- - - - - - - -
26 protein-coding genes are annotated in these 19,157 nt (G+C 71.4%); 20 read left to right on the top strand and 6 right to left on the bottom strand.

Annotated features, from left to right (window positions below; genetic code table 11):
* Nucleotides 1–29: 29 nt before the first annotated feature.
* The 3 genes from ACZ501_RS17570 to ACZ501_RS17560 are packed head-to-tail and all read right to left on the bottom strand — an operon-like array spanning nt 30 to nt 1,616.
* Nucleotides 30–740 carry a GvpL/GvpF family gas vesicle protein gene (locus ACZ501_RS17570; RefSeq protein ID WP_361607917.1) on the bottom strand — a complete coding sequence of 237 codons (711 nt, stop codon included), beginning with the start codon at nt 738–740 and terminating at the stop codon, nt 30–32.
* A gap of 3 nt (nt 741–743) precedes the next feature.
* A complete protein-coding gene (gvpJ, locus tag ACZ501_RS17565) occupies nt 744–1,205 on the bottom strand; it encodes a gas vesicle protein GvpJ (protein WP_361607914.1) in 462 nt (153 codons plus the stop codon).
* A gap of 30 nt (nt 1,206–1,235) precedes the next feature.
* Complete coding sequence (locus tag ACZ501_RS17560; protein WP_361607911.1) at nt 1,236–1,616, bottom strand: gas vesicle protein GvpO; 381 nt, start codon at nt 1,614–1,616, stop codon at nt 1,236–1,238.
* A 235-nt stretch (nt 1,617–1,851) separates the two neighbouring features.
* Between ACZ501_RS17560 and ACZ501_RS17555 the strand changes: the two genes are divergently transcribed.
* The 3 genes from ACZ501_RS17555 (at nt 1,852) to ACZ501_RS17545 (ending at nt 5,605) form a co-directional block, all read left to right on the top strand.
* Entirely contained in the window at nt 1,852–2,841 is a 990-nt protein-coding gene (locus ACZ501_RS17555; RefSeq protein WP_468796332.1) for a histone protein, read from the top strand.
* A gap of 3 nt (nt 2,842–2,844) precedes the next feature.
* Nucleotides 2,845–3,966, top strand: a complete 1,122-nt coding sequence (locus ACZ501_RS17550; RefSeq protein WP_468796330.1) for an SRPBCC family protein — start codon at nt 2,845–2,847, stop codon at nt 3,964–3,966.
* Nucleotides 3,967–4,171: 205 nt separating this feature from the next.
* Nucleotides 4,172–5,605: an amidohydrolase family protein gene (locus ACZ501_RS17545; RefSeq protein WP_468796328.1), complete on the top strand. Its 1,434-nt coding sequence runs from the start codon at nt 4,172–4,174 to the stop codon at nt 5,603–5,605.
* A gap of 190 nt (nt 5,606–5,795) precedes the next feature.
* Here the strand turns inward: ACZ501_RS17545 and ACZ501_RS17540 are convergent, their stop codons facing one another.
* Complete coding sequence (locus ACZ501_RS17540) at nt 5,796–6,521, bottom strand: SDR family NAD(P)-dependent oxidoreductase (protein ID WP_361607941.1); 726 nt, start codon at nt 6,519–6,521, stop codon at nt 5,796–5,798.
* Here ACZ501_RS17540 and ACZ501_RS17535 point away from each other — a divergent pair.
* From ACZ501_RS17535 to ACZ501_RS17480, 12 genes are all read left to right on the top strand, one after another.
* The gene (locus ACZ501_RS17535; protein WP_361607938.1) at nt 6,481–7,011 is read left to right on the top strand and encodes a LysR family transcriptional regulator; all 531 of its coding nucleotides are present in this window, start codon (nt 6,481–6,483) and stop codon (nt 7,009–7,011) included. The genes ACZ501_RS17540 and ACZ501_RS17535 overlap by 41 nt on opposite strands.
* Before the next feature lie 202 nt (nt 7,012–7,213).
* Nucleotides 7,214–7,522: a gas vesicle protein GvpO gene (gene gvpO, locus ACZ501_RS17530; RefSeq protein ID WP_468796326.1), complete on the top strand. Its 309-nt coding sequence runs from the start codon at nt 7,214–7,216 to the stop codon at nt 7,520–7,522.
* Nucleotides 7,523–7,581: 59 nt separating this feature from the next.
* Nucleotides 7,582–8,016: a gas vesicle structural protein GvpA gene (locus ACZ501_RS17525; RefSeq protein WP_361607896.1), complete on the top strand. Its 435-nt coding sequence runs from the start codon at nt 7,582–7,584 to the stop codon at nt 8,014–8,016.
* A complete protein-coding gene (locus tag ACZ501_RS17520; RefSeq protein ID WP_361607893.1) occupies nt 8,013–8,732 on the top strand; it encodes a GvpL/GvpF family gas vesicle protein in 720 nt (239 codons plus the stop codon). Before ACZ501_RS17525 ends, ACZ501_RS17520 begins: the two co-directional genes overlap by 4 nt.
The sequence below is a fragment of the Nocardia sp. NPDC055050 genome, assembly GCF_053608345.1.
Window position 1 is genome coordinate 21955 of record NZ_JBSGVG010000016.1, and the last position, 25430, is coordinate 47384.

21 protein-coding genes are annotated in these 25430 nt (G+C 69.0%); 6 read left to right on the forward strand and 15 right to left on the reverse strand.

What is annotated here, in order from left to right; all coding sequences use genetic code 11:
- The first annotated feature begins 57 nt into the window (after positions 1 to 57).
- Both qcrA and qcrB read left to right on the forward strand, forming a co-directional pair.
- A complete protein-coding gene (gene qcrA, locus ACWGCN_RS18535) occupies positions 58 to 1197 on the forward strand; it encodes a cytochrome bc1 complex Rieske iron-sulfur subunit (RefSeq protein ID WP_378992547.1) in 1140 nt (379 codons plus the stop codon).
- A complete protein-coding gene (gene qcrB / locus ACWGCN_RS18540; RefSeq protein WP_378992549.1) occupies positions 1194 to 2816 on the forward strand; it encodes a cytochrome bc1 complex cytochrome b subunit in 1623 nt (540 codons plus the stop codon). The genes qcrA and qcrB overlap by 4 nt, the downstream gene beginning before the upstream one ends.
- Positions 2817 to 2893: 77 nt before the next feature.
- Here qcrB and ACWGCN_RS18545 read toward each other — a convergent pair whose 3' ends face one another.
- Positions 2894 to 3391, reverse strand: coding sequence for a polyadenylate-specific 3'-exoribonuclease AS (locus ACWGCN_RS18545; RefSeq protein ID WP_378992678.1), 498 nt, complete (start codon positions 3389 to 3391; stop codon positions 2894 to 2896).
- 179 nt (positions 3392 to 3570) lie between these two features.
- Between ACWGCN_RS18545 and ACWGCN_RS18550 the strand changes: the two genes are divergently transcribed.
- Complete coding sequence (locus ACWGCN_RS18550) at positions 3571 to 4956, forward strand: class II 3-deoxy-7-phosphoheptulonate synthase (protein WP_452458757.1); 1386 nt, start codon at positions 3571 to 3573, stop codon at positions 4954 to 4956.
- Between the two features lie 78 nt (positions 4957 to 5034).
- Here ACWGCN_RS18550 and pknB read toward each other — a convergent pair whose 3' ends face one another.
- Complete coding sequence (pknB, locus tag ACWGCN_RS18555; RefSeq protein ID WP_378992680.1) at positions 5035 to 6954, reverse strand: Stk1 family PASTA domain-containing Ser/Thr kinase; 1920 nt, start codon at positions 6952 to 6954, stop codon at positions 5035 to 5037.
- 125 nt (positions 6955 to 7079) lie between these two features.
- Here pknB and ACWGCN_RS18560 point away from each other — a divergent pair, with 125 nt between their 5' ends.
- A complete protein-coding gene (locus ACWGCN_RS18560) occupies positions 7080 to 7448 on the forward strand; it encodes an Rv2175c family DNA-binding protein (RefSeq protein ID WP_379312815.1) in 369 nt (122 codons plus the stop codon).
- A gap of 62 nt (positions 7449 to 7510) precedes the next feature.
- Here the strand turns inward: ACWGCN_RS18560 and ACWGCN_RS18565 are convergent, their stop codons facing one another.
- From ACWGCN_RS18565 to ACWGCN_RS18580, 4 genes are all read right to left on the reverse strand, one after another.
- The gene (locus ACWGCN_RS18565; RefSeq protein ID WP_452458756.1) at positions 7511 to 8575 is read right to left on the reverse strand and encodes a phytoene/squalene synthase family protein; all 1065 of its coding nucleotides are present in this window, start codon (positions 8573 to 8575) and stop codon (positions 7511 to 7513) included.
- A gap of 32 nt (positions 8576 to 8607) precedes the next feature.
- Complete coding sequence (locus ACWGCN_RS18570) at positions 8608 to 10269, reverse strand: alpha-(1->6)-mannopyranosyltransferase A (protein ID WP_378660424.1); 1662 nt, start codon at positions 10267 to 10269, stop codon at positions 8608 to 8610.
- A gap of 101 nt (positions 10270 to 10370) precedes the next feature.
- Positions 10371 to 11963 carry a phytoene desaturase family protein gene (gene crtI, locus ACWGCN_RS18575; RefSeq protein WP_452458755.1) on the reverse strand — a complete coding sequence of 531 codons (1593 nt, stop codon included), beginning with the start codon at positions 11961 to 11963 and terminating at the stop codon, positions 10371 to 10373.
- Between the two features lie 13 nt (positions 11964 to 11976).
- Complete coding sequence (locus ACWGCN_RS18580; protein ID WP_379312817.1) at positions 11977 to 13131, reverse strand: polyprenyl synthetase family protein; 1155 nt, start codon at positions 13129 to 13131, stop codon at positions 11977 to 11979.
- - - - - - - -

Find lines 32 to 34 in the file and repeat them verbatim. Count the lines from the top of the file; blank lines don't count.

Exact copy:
What is annotated here, in order from left to right; all coding sequences use genetic code 11:
- The first annotated feature begins 57 nt into the window (after positions 1 to 57).
- Both qcrA and qcrB read left to right on the forward strand, forming a co-directional pair.